My Lords, we continue to actively manage risks to the secure energy supplies on which we depend. Working with Ofgem and National Grid, we have introduced new electricity system balancing measures through which we expect de-rated margins to remain around 6.5%; this is within the reliability standard of 4%. Our gas infrastructure is resilient, and import infrastructure can meet nearly double our annual demand without even counting on significant domestic production. We also engage closely with the EU and our G7 partners on measures to increase the EU’s energy security.
My Lords, I thank my noble friend for her Answer, but will she kindly elaborate further on the security of electricity supplies? In view of the fact that the reserve capacity is down to very low levels, and that a number of stations have had unexpected outages—including Didcot B, announced today—can she indicate whether there are likely to be disconnections during peak winter conditions?
My noble friend is right to highlight the outages. However, as I stated in my initial Answer, the grid already has existing options for companies to receive payment to reduce the amount of electricity they are taking from the grid at a time of peak demand during winter months. They are finalising new agreements with additional power stations to provide reserve services following the recent loss to which my noble friend referred. The national grid has around three gigawatts of additional tools to boost supply when margins are very tight and is in the process of extending our mutual assistance arrangements with both France and the Netherlands.
My Lords, the noble Lord, Lord Ezra, has rightly drawn the attention of the House to a truly alarming state of affairs, which is the direct result of subordinating over a number of years energy policy to the damaging, fundamentally immoral and futile demands of the Climate Change Act. Has my noble friend had time to study the outstanding GWPF lecture given by our right honourable friend Owen Paterson MP on this very subject only last week? If she has not, will she now do so?
As ever, I am grateful for my noble friend’s interventions because they enable me to highlight that, of course, we do have to look at the costs of any policy. However, we also need to look at the commitments we have made to reducing carbon emissions both in our global targets and in our national targets. I remind noble Lords that having a lower-carbon energy sector has brought in more than £45 billion worth of investment in electricity generation. That is a clear signal that we need a diverse range of energy supplies. I have not looked at my right honourable friend’s lecture notes but I will do so.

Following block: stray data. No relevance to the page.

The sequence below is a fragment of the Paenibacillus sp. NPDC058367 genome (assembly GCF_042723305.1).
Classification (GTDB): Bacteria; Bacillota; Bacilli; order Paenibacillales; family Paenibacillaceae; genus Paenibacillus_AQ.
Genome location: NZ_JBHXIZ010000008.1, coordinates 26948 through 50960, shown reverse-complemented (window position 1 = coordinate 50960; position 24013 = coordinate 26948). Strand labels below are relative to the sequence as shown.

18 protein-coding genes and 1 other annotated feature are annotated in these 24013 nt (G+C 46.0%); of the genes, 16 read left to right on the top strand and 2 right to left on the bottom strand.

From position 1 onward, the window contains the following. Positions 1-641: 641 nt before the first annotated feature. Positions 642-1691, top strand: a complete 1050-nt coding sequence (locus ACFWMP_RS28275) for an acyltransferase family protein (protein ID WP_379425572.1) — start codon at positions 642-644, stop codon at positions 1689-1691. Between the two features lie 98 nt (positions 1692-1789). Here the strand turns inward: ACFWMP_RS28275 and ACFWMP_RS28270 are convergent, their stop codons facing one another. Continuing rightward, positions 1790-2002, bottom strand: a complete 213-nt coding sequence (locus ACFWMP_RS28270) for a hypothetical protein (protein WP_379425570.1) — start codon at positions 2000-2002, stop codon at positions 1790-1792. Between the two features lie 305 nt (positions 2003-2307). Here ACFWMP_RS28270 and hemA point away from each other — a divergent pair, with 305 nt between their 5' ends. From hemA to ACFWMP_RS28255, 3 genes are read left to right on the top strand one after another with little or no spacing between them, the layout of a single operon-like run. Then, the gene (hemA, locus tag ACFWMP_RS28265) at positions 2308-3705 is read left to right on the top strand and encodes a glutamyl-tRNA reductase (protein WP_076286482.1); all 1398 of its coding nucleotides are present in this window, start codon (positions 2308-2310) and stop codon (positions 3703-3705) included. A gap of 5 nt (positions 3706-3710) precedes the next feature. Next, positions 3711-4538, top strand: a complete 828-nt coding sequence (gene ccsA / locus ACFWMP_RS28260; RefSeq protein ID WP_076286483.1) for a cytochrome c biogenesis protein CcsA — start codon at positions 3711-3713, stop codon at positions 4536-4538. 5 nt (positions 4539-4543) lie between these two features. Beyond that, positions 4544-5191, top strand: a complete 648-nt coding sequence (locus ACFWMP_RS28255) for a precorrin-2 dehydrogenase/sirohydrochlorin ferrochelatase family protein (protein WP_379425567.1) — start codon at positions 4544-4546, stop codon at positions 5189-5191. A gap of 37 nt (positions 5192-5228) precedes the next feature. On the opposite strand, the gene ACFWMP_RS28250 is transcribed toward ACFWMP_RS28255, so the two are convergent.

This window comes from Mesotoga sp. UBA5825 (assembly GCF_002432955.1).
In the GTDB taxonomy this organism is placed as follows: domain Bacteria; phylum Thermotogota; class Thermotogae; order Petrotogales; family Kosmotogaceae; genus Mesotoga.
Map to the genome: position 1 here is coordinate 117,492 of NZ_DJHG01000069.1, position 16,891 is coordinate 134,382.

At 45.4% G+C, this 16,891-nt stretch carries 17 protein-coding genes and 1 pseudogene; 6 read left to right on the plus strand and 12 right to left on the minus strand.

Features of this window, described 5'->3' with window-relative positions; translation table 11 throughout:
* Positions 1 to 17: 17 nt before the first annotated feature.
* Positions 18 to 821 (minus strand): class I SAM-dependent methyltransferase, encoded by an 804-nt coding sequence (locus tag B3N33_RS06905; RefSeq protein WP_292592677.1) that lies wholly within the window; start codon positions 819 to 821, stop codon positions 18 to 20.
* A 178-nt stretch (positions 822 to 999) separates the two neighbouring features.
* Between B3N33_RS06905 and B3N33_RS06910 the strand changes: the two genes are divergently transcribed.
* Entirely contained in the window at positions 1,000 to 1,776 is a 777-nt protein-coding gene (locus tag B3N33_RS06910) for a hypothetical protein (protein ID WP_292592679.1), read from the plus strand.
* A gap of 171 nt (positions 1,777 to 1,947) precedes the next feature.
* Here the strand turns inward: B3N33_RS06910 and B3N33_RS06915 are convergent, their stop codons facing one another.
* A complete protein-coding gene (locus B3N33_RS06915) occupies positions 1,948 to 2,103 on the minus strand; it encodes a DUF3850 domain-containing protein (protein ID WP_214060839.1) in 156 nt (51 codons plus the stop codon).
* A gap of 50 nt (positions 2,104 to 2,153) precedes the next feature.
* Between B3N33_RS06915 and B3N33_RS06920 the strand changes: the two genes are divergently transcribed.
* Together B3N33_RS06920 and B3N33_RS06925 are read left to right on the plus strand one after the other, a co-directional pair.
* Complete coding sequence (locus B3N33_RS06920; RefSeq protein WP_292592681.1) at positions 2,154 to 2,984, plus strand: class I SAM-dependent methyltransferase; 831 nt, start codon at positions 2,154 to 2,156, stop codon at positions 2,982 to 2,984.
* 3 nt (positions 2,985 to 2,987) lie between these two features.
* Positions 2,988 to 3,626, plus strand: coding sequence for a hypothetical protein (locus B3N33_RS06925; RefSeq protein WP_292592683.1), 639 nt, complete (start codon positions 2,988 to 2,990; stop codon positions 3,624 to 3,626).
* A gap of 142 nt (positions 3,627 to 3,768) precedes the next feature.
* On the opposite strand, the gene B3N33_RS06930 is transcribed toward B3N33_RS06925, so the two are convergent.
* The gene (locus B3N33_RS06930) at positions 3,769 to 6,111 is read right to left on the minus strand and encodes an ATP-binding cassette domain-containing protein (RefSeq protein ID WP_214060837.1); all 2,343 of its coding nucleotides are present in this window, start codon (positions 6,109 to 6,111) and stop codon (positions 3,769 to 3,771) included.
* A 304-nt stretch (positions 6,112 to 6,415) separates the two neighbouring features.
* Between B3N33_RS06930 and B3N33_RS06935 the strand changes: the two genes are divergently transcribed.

The Minister mentioned interconnectors, so does she agree that we have a meagre four gigawatts of interconnector supply internationally with the Netherlands and France? Should we not concentrate in terms of balance on increasing that supply, and in that way get a much greater single market in electricity within the European Union?
Again, my noble friend raises a very important point. Of course we are working very closely with our partners and we are looking at developing ways of enhancing interconnector supply. I agree with my noble friend that we have work to do, but work is in progress and it is progressing in the right direction.
My Lords, demand for energy has fallen so far this year. In the first half of this year we saw a 17.5% reduction in gas demand and a 5.7% reduction in electricity demand. People are walking around today in T-shirts. There is no need for the hysterical headlines that we are seeing about closures in plant. We have 25% of our energy today coming from wind. The question is: does the Minister agree that it is time to create an energy security board so that we can stop the alarmist headlines, have a mature debate and get our energy security and demand management policy back on track?
Can my noble friend tell the House that since the Leader of the Opposition announced a proposal to freeze electricity prices, what announcement has been made by any energy company of further investment in energy generation in this country?
My noble friend follows on from what I said in response to the noble Baroness opposite. We need a sensible energy policy and we are working towards a sensible debate. We have ensured that we are hard on energy companies where we see that they are not being fair to the consumer. We have brought in the CMA and have tightened Ofgem’s rules—so the Government have done a lot. Energy companies need to play their part, but we as political parties need to play ours.
My Lords, is the Minister aware that when I worked in the electricity industry for the CEGB, we needed 18% spare capacity? She is now trying to persuade the House that 4% spare capacity will give security of supply. Can I assure her that that policy—particularly since we have 25% of energy coming from wind power—is endangering security of supply, not only for industry but for all consumers as well? I hope that the Government will treat this as a matter of urgency, particularly in light of the fire at Didcot over the weekend.